OK so after a while the whole "life and times of Mike Rogers S.J." thing began to feel a bit, hmmmmm egotistical, and while I still intend to publish much of the same sort of stuff here (and not go too crazy with a new style, new types of content, etc) I decided to change some things, the name of this blog included, around. This being the period of time leading up to the feast of St. Ignatius it seemed appropriate, so I went for it. I also decided it prudent to better embrace some of my Jesuit roots and be more explicit about them. So yeah it was just time, I hope you like this blog as things get updated more frequently over the next few weeks, and perhaps I get a bit better at “blogging” ok that’s all. Enjoy!

Monday, July 03, 2006

What the Sith and Jedi teach us about how we use "The Force"........

Ok so its summer, and I am doing honest work as a hospital chaplain which is tiring stuff, so I haven't posted as much. I may post something on Ellacuria and Marxism soon just for kicks, but not yet.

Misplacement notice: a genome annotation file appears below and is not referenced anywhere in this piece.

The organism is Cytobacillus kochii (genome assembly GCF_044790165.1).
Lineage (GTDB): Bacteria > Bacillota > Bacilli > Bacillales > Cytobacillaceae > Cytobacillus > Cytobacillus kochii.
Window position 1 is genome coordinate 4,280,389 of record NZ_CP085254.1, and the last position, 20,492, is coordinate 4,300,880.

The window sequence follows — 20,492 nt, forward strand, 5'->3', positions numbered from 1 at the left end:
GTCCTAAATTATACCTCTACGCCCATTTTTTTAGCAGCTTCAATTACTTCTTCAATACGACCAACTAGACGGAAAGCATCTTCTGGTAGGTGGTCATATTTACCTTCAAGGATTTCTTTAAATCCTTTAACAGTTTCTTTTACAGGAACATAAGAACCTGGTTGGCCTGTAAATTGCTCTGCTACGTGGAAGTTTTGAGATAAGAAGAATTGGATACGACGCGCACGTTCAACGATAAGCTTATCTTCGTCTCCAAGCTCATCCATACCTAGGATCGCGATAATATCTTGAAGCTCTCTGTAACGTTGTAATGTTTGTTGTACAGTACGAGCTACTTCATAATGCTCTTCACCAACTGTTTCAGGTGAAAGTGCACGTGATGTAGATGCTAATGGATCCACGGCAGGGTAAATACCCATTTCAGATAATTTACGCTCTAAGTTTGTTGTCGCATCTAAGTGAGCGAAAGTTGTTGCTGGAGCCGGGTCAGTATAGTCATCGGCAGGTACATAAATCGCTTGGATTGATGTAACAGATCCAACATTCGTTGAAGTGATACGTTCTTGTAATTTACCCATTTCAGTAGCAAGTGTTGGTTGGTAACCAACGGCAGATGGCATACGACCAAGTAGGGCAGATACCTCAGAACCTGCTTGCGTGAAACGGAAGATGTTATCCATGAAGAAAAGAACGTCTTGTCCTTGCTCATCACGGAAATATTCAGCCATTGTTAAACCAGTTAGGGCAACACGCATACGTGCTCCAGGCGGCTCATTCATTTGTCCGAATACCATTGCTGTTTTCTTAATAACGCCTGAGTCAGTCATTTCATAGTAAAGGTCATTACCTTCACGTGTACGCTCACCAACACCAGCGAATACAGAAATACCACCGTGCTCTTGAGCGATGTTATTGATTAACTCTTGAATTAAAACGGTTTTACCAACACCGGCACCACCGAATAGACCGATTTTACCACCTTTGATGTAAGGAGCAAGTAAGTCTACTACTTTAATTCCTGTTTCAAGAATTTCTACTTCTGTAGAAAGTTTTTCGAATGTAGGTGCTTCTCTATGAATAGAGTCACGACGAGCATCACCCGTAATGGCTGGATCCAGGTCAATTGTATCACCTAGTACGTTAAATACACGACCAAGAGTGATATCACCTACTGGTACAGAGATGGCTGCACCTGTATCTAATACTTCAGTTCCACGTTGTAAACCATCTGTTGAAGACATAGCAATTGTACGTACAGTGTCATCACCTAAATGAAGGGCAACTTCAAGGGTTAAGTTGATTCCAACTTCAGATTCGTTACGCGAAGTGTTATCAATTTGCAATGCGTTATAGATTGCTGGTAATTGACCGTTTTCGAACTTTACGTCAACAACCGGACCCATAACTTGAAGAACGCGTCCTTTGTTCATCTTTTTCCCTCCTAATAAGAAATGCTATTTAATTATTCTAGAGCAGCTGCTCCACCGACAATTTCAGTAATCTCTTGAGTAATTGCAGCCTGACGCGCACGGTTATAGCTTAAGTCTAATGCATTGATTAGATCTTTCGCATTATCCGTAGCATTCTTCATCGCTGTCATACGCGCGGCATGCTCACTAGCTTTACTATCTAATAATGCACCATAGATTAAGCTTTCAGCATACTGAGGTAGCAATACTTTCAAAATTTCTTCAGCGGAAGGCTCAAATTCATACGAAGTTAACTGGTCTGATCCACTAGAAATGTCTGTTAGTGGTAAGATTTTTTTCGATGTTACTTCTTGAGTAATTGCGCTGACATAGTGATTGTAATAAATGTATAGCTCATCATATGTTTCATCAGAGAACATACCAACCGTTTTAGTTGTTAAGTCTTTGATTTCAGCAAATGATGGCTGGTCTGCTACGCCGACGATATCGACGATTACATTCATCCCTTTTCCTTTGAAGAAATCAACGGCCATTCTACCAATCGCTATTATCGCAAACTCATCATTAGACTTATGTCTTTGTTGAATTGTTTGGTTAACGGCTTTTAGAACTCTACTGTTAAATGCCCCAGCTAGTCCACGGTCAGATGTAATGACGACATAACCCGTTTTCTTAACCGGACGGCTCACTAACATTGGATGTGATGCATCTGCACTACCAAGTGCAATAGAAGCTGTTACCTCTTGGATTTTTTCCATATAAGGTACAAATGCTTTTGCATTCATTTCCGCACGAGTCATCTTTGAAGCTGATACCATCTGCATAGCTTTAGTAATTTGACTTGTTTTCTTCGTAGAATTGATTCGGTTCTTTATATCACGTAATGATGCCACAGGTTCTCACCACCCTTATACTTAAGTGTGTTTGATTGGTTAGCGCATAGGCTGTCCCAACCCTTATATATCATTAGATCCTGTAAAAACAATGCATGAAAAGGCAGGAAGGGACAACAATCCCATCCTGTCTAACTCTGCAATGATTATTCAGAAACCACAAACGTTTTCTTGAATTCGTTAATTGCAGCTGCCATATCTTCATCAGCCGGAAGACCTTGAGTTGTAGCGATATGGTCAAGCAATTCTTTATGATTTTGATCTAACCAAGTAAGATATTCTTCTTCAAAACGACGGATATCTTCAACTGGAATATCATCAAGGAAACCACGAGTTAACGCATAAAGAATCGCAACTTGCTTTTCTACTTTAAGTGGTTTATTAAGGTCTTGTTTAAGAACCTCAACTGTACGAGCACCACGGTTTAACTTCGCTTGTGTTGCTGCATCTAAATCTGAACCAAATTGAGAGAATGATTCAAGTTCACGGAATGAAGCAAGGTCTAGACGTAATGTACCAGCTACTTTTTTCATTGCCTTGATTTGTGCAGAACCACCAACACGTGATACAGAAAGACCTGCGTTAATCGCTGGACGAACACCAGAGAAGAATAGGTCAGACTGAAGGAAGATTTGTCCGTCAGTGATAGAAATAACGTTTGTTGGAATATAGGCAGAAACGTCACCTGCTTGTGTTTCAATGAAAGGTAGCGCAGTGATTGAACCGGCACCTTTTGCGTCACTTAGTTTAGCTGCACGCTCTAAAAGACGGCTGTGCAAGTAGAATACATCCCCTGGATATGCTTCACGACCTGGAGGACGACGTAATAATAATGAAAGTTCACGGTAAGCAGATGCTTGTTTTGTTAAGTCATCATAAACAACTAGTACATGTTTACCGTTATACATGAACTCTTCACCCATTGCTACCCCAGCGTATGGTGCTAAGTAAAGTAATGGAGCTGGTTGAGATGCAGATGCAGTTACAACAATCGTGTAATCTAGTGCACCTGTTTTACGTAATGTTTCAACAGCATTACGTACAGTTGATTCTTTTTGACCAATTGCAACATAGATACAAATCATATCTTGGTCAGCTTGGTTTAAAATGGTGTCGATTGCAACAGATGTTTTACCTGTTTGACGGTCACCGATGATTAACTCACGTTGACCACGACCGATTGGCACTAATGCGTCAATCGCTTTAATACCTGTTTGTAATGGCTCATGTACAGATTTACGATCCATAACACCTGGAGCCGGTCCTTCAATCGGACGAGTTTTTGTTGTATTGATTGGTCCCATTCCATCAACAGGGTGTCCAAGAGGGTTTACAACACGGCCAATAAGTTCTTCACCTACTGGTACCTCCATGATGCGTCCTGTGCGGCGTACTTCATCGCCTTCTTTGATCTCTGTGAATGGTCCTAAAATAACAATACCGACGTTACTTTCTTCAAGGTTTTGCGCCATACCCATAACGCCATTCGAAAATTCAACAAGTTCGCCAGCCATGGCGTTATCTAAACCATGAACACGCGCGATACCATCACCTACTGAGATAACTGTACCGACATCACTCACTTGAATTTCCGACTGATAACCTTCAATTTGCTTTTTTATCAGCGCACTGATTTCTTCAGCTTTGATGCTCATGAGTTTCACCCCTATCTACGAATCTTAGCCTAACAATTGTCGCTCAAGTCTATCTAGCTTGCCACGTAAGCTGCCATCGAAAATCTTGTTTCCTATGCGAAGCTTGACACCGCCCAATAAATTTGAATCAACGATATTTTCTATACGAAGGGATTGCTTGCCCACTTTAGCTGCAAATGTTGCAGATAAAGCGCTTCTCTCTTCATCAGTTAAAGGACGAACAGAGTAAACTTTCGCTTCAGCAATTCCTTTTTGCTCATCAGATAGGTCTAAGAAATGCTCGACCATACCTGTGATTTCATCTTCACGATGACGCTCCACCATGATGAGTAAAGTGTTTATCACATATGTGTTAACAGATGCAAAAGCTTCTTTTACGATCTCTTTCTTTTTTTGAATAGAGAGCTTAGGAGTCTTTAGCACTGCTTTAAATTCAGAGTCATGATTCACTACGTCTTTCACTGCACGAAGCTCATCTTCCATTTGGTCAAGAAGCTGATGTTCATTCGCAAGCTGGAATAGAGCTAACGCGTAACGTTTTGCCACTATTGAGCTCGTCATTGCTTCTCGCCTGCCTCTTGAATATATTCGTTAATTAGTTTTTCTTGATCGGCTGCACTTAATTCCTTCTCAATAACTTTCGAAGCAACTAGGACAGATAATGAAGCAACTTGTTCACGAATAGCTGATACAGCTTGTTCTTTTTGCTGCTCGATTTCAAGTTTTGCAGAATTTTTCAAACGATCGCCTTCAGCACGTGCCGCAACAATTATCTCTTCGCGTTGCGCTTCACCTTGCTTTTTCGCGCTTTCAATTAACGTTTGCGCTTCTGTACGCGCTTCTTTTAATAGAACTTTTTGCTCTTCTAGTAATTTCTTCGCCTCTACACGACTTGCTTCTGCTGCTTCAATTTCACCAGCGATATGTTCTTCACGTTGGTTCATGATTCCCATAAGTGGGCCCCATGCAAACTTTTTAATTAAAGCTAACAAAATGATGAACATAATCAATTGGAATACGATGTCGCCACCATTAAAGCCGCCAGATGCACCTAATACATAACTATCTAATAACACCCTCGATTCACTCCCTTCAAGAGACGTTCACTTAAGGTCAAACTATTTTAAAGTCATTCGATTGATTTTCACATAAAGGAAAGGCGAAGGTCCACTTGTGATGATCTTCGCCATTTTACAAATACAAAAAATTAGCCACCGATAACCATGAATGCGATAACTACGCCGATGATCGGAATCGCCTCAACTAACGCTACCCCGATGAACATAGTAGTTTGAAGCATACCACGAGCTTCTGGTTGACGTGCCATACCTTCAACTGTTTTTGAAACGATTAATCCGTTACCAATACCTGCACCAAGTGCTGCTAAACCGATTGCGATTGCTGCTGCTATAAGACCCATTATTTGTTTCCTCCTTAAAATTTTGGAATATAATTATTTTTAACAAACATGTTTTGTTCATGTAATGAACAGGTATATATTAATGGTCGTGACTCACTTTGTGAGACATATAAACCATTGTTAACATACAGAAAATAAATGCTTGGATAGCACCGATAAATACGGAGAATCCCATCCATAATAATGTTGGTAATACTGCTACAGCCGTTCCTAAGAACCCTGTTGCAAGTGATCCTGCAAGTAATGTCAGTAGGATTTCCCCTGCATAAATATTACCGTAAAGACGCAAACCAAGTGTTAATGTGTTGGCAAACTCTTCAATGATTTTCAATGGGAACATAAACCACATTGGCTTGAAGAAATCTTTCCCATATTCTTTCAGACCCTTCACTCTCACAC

Anyhow I am taking a long weekend at the Jesuit Villa (which is the unexpected result of spraining my ankle last week) and I have had somequiet time to think and realized I hadn't posted in a few weeks, so heregoes.

So I am here out on a tributary of the Chesapeake Bay staring off at our boat down on the dock and thinking about something I heard last night ironically enough while watching Star Wars Episode III of all things. Now I am not a huge Star wars fans, and I think any comparison between Jedi knights and the Roman Catholic Priesthood or life in a Religious order more specifically to be odious at best, however something struck me last night when I was watching the movie with two other Jesuits, and though I think it is applicable to my life specifically, it had broader implications for the life of a Christian as a whole.
At some point when comparing the life of the Jedi (the good guys) to the life of the Sith (the bad guys) young Anakin Skywalker, who is not yet Darth Vader, points out that the Sith draw their power from their passions, that they are focused inward, while the Jedi are completely selfless, and draw their power from their service to others. And here is the catch, I know I have in many ways lived on both sides of “the Force.”